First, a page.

Monday, 30 June 2014

Chew/Revival #1 Review (John Layman, Rob Guillory, Tim Seeley, Mike Norton)


I say this with complete love because I’m a huge fan but Chew might be the weirdest comic being published at the moment. It’s been an odd series since the beginning but if you saw how Volume 8 ended, you’ll know just how bizarre things get and how far John Layman and Rob Guillory have departed from “odd” and leapt into a new category of weirdness. 

In yet another strange move, Chew has crossed over with another Image series, Revival, for a spin-off comic, Chew Revival. It’s a double issue printed back to back so once you finish one comic and get to the middle, you flip it over and read the other, with stories from the respective creative teams set in Revival’s Wisconsin. 

In the Chew issue, Tony and John to investigate the foodie-related crime of dismemberment and meet Officer Dana Cypress, who fills them in on the whole reviver-phenomenon. FDA-whackiness ensues, and it ends on what Chew readers will know is an ongoing visual joke. The Revival issue follows Dana and Tony as they investigate a case of grave-robbing and lost love. 

I say that crossing Chew with Revival is a strange move because the two series are kinda polar opposites, and this crossover really highlights this. Chew is a fun, gleefully over the top and utterly silly comic - Revival is a dead-sober, horror-centric one. When reading these stories back to back, the difference in tone between them is actually quite jarring.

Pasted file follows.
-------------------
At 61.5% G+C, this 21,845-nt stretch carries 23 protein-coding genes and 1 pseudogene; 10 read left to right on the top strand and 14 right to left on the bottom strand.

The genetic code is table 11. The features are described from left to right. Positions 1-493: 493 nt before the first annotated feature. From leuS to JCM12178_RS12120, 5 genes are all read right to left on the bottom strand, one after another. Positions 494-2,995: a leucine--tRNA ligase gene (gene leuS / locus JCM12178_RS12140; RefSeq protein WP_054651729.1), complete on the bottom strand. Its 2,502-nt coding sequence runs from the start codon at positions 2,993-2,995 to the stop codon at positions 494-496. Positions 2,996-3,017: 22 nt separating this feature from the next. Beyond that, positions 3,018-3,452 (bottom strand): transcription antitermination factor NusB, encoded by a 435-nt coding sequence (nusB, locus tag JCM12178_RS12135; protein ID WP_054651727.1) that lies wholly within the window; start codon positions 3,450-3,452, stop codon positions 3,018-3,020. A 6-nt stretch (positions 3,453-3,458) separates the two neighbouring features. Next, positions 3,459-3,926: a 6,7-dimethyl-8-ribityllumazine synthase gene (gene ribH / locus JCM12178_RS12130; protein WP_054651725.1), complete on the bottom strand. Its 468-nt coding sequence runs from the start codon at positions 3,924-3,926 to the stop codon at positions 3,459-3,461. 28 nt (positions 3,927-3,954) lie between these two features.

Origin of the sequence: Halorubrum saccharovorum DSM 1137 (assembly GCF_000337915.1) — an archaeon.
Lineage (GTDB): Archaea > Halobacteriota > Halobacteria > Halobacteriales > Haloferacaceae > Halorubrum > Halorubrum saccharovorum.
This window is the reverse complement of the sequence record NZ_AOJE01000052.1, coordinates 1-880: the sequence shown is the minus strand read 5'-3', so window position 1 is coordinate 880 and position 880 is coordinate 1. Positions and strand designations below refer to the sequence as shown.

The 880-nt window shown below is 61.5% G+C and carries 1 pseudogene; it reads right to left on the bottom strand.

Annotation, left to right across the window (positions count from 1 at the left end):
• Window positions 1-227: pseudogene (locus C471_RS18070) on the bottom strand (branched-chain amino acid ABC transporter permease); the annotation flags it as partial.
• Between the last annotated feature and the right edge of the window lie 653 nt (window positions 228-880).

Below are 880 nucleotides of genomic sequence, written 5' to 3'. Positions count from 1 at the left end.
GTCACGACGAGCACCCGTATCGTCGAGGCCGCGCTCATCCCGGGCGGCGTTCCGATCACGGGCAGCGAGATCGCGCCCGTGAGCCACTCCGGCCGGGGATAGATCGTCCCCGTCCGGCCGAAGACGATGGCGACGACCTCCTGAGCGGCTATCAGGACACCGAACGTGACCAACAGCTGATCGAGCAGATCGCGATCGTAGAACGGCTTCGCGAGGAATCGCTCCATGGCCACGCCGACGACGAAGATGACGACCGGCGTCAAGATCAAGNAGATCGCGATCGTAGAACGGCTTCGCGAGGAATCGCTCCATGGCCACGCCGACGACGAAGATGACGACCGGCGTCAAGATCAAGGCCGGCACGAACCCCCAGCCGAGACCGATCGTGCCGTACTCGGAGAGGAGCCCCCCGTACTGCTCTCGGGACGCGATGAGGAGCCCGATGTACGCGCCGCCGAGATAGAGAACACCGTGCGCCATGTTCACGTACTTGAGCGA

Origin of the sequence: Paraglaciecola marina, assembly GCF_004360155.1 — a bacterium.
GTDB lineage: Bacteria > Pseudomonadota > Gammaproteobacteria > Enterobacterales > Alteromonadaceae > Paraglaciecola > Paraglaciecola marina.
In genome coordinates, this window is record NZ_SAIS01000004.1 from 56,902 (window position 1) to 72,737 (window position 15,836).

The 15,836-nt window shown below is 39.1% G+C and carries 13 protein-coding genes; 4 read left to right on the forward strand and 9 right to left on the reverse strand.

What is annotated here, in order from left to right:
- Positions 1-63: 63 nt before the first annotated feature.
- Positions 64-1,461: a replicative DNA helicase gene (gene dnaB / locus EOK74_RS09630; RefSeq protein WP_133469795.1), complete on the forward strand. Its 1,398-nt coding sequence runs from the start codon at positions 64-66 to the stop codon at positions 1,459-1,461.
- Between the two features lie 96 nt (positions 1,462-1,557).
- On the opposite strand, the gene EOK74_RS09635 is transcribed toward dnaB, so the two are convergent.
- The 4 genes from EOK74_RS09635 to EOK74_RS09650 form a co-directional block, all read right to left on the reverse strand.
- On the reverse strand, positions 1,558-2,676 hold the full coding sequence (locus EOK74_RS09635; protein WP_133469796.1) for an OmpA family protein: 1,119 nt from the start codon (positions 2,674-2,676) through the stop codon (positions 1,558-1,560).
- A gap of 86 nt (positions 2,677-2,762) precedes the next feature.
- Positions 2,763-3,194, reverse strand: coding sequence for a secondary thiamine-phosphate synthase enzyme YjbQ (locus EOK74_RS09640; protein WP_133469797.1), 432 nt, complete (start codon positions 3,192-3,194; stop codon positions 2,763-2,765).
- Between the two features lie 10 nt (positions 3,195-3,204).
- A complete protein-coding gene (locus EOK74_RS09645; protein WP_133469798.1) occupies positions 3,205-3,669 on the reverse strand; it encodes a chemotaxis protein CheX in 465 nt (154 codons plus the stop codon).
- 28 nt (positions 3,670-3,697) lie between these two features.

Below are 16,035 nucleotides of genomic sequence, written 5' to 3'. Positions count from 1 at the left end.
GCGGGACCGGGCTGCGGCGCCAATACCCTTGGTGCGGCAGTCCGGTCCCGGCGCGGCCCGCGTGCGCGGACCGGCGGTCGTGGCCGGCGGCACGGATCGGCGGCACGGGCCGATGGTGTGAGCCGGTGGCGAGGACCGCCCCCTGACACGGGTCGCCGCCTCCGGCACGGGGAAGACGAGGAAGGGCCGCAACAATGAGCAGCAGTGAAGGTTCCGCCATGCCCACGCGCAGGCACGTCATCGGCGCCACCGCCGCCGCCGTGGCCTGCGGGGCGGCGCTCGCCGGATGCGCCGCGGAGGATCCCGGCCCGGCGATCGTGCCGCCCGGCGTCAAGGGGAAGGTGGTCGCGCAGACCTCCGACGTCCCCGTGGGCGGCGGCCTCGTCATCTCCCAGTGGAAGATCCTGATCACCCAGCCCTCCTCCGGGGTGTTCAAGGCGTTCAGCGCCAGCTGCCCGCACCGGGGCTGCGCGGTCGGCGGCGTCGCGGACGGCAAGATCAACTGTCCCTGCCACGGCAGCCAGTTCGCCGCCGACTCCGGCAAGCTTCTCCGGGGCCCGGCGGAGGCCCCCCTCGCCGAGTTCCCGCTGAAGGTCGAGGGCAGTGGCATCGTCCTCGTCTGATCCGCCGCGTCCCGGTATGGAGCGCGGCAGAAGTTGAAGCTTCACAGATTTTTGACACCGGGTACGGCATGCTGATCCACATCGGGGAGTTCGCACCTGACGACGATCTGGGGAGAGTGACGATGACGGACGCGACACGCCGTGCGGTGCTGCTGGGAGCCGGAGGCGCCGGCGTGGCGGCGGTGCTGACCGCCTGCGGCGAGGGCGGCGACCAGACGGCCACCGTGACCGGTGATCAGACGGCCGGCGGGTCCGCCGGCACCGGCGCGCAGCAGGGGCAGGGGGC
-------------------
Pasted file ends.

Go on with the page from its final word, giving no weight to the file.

I read the Chew issue first and loved the usual craziness especially the way John Layman’s lighthearted take on placing Tony and John in the Revival world really worked. He played it for laughs and pulled it off. 

Flip over to the Revival side and immediately you can tell something’s wrong: Tony looks different. I’ll only accept Rob Guillory’s Tony and seeing his infinitely more realistic depiction by another artist was really off-putting. My expression was like Dana’s on the same cover. 

Tim Seeley’s comic focuses on the tragedy of love lost, the intensity of that love transcending life and being warped by whatever caused the revivers to come back. There’s lots of sadness, violence and gore. Tony goes from being the hero of Chew to another bland detective character in a bad cop show. 

I’m a Chew fan, not a Revival one, and this crossover didn’t win me over to Revival. In fact, it underlined why I read Chew every month as opposed to Revival, and it’s not just tone, but just how original Chew is - there is no comparison to this series, it’s doing something totally unique and enjoyable. 

But comparing this Chew comic to the regular series stuff? Unfortunately it falls short, and I’m putting that down to the Revival element that’s mixed in. People coming back to life in Wisconsin just isn’t very interesting, at least not in the way it’s done in Revival, and sending in Tony and John to investigate that doesn’t make it more so. 

As a Chew fan, I enjoyed part of this comic even if I feel it’s not as good as the 100% Chew monthlies, and I felt ambivalent at best towards the Revival stuff. Maybe if you’re a fan of both titles you’ll get more out of this. For me though, this was a crossover that seemed like a fun idea on paper and quite a mediocre one in execution.

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